Memo

Banking union demands political leadership

Banking union demands political leadership

Summary At first glance, the Danish public seems critical about Denmark being part of a banking union. 53 percent are against, 26 percent are for and 21 percent are unsure. But if prominent leaders in the community speak up on the matter, it is another story. This is what a new analysis, published by Think Tank EUROPA and based on an opinion poll conducted by YouGov, shows. In this context, 44 percent of the Danish population “agree” or “strongly agree” with the director of the Danish National Bank, Lars Rohde, that Danish participation in a banking union would be in Denmark’s best interest. Only 24 percent “partly” or “strongly” disagree.
 
The general consensus among the public is that the banking union is a complex matter. They want more information about the banking union before they give an answer about it. Almost every third critic does not feel equipped enough to form an opinion. Women in particular would like to know more, whereas the men (according to themselves) feel more at home with the complicated issue.
 
This lack of knowledge, along with concerns about unpaid bills from southern European banks, are decisive factors in answering the question about Denmark’s participation in the banking union. Three out of 10 who are against it believe that we ought to fear the bill from foreign banks.
 
The opinion poll shows that Danes would be in favour of a banking union if it is secured and that the banks, rather than the taxpayers, would be liable in case of bank failures. In this case, 47 percent of Danes would agree to a banking union if the banks paid themselves. 26 percent would vote “no”, while 27 percent are unsure. In this context, it is important to emphasise that the banking union is actually based on the Danish model, which was developed in the various bank rescue packages in the wake of the financial crisis in 2008.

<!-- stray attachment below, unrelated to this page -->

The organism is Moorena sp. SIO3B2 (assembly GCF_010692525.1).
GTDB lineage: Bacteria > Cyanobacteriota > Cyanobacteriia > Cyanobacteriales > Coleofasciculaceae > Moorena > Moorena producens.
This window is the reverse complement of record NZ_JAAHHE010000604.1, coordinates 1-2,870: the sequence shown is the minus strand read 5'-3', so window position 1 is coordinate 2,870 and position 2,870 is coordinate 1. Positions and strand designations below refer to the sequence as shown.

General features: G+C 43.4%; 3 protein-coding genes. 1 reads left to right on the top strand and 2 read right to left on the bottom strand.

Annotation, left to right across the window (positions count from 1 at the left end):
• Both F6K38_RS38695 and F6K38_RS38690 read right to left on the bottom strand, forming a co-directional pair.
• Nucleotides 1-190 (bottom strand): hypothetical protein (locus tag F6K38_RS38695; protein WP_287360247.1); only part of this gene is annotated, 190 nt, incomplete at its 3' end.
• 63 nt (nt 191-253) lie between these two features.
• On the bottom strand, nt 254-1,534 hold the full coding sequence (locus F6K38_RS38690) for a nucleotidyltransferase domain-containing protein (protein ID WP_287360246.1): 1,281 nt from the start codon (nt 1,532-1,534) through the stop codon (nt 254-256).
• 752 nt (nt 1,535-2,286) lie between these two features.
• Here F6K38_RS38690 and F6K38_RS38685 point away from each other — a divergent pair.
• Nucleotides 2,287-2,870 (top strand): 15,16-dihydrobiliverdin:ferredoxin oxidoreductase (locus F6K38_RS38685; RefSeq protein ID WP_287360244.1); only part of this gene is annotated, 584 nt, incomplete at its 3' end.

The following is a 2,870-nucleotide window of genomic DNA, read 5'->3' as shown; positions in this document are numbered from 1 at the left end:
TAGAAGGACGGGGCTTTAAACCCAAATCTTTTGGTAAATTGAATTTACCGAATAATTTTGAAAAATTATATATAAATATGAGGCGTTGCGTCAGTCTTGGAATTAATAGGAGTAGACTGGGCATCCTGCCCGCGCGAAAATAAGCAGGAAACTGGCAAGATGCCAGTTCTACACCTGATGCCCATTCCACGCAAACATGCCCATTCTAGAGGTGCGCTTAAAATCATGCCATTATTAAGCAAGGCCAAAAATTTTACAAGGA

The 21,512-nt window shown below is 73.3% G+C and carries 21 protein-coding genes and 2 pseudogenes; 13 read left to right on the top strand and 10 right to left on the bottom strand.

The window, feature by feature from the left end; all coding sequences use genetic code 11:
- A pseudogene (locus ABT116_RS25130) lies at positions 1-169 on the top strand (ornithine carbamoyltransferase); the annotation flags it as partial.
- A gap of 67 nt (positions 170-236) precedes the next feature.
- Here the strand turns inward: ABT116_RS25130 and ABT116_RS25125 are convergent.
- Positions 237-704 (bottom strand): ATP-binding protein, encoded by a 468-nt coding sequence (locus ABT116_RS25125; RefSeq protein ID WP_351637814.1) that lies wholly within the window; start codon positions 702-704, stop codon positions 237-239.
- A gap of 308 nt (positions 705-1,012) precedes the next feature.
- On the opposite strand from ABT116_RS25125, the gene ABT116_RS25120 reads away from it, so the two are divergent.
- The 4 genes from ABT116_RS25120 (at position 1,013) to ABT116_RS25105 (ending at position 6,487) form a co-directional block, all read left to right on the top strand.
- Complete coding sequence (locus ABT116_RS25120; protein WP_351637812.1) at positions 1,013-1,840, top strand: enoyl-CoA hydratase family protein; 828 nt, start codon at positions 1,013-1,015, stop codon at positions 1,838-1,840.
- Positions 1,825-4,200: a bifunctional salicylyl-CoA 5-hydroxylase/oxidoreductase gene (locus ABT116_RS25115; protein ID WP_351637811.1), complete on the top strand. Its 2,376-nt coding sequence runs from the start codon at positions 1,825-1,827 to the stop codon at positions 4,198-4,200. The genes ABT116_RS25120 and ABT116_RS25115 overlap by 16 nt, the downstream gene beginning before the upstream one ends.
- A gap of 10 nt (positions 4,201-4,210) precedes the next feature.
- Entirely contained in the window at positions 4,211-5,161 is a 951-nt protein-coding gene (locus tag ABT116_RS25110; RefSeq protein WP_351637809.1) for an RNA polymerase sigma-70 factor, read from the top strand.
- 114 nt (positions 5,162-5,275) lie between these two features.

An indirect satisfaction with the Danish Financial Supervisory Authority (DFSA) can be detected among Danes. As such, 43 percent of the population do not want the supervision of major banks to be transferred from the DFSA to a common European authority. Therefore it is essential to make it clear that a common supervision of banks in the EU would be founded on top of the national model of supervision.

Main conclusion
  • The Danish population is critical when it comes to Denmark joining a European banking union. Clear messages from prominent leaders on the matter, however, lift their support so significantly that it is enough to muster a positive majority.
  • There is a need for more information on the banking union. The proportion of doubters is high – especially among the women surveyed.
  • One of the main reasons behind the public’s opposition to the banking union is the concern that Denmark and Danish taxpayers may have to foot the bill for foreign banks.
  • The public, however, would agree to joining the banking union if it could be ensured that taxpayers would not pay for foreign banks’ failures.
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